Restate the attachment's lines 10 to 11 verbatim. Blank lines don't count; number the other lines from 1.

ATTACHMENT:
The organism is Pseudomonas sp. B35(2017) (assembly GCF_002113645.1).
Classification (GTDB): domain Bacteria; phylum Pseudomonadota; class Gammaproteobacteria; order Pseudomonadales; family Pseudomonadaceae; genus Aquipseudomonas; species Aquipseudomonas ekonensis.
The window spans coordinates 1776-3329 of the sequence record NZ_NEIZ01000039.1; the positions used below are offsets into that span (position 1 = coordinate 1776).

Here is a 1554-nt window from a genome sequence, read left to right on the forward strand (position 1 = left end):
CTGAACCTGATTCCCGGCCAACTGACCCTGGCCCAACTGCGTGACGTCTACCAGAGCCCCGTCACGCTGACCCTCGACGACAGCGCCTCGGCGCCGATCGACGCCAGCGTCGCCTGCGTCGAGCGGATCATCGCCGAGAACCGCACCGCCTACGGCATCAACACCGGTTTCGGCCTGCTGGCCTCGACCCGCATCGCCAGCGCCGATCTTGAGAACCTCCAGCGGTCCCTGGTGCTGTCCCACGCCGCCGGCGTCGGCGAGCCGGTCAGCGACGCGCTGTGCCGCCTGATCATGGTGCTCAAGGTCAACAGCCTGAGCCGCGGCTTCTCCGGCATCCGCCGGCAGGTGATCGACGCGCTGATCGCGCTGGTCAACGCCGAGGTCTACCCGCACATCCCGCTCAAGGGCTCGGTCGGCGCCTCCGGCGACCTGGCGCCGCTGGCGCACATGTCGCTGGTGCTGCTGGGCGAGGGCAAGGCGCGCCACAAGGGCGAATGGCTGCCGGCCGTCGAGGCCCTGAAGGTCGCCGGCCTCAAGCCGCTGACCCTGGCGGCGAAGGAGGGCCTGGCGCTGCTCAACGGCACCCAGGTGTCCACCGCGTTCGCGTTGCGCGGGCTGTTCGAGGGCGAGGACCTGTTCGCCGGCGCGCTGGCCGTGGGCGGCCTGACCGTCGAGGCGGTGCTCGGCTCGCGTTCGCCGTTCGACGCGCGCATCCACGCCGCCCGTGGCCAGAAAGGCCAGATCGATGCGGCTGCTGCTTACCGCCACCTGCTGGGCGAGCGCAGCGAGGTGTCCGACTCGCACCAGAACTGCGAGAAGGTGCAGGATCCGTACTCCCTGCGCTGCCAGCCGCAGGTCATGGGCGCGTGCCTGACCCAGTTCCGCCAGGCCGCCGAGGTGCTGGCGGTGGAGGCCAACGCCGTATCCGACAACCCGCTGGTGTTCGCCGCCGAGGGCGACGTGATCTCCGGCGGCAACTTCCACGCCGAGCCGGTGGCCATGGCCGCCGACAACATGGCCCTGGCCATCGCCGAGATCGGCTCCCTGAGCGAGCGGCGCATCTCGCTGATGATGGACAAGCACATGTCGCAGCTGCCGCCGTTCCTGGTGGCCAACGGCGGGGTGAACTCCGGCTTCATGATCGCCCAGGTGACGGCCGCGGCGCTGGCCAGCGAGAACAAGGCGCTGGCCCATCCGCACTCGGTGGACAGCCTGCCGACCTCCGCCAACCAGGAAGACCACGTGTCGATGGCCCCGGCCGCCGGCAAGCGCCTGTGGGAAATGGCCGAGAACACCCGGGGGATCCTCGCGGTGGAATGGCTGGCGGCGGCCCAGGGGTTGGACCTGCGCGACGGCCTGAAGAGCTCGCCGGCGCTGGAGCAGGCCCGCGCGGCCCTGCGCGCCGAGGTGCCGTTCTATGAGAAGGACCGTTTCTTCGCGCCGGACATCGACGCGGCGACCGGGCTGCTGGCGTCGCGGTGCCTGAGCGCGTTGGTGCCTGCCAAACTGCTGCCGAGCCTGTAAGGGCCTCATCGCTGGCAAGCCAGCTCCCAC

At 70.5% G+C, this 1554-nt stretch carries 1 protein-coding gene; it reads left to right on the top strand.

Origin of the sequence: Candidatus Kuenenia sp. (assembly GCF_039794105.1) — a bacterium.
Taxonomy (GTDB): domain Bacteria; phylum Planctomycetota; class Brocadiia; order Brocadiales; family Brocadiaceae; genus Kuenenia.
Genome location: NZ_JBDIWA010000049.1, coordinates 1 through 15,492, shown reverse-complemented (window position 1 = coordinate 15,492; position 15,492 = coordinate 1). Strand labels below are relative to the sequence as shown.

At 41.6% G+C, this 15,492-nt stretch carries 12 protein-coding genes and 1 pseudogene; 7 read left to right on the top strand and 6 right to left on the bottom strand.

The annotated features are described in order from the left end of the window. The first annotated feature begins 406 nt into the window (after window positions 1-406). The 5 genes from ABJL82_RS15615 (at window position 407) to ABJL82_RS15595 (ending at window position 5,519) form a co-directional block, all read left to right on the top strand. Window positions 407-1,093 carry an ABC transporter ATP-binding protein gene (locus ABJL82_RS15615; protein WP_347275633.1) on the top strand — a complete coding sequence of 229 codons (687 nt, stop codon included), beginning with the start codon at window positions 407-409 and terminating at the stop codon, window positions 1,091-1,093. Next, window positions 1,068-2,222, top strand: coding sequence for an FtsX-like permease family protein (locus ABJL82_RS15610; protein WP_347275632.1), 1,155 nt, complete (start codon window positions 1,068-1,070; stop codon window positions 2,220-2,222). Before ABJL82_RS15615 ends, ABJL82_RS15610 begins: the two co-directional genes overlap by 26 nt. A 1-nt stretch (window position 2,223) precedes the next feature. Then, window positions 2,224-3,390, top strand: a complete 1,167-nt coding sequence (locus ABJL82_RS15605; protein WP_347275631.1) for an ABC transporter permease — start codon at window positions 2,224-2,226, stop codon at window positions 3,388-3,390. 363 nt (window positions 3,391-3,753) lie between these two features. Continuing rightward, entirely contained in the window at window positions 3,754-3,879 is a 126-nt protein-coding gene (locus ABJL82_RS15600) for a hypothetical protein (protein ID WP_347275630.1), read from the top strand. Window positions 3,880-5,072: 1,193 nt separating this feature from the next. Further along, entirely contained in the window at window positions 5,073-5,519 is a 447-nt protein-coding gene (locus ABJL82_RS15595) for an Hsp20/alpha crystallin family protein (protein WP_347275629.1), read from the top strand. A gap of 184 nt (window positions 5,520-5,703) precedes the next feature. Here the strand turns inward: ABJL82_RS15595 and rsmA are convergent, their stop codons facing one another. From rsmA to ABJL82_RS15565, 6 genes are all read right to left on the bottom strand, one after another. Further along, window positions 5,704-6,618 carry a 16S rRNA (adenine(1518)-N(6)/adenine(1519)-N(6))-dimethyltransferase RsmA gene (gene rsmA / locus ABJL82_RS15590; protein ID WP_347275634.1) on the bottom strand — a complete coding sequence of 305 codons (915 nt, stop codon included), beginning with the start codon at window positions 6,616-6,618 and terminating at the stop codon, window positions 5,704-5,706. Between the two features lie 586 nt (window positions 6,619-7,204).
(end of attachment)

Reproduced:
At 41.6% G+C, this 15,492-nt stretch carries 12 protein-coding genes and 1 pseudogene; 7 read left to right on the top strand and 6 right to left on the bottom strand.

The annotated features are described in order from the left end of the window. The first annotated feature begins 406 nt into the window (after window positions 1-406). The 5 genes from ABJL82_RS15615 (at window position 407) to ABJL82_RS15595 (ending at window position 5,519) form a co-directional block, all read left to right on the top strand. Window positions 407-1,093 carry an ABC transporter ATP-binding protein gene (locus ABJL82_RS15615; protein WP_347275633.1) on the top strand — a complete coding sequence of 229 codons (687 nt, stop codon included), beginning with the start codon at window positions 407-409 and terminating at the stop codon, window positions 1,091-1,093. Next, window positions 1,068-2,222, top strand: coding sequence for an FtsX-like permease family protein (locus ABJL82_RS15610; protein WP_347275632.1), 1,155 nt, complete (start codon window positions 1,068-1,070; stop codon window positions 2,220-2,222). Before ABJL82_RS15615 ends, ABJL82_RS15610 begins: the two co-directional genes overlap by 26 nt. A 1-nt stretch (window position 2,223) precedes the next feature. Then, window positions 2,224-3,390, top strand: a complete 1,167-nt coding sequence (locus ABJL82_RS15605; protein WP_347275631.1) for an ABC transporter permease — start codon at window positions 2,224-2,226, stop codon at window positions 3,388-3,390. 363 nt (window positions 3,391-3,753) lie between these two features. Continuing rightward, entirely contained in the window at window positions 3,754-3,879 is a 126-nt protein-coding gene (locus ABJL82_RS15600) for a hypothetical protein (protein ID WP_347275630.1), read from the top strand. Window positions 3,880-5,072: 1,193 nt separating this feature from the next. Further along, entirely contained in the window at window positions 5,073-5,519 is a 447-nt protein-coding gene (locus ABJL82_RS15595) for an Hsp20/alpha crystallin family protein (protein WP_347275629.1), read from the top strand. A gap of 184 nt (window positions 5,520-5,703) precedes the next feature. Here the strand turns inward: ABJL82_RS15595 and rsmA are convergent, their stop codons facing one another. From rsmA to ABJL82_RS15565, 6 genes are all read right to left on the bottom strand, one after another. Further along, window positions 5,704-6,618 carry a 16S rRNA (adenine(1518)-N(6)/adenine(1519)-N(6))-dimethyltransferase RsmA gene (gene rsmA / locus ABJL82_RS15590; protein ID WP_347275634.1) on the bottom strand — a complete coding sequence of 305 codons (915 nt, stop codon included), beginning with the start codon at window positions 6,616-6,618 and terminating at the stop codon, window positions 5,704-5,706. Between the two features lie 586 nt (window positions 6,619-7,204).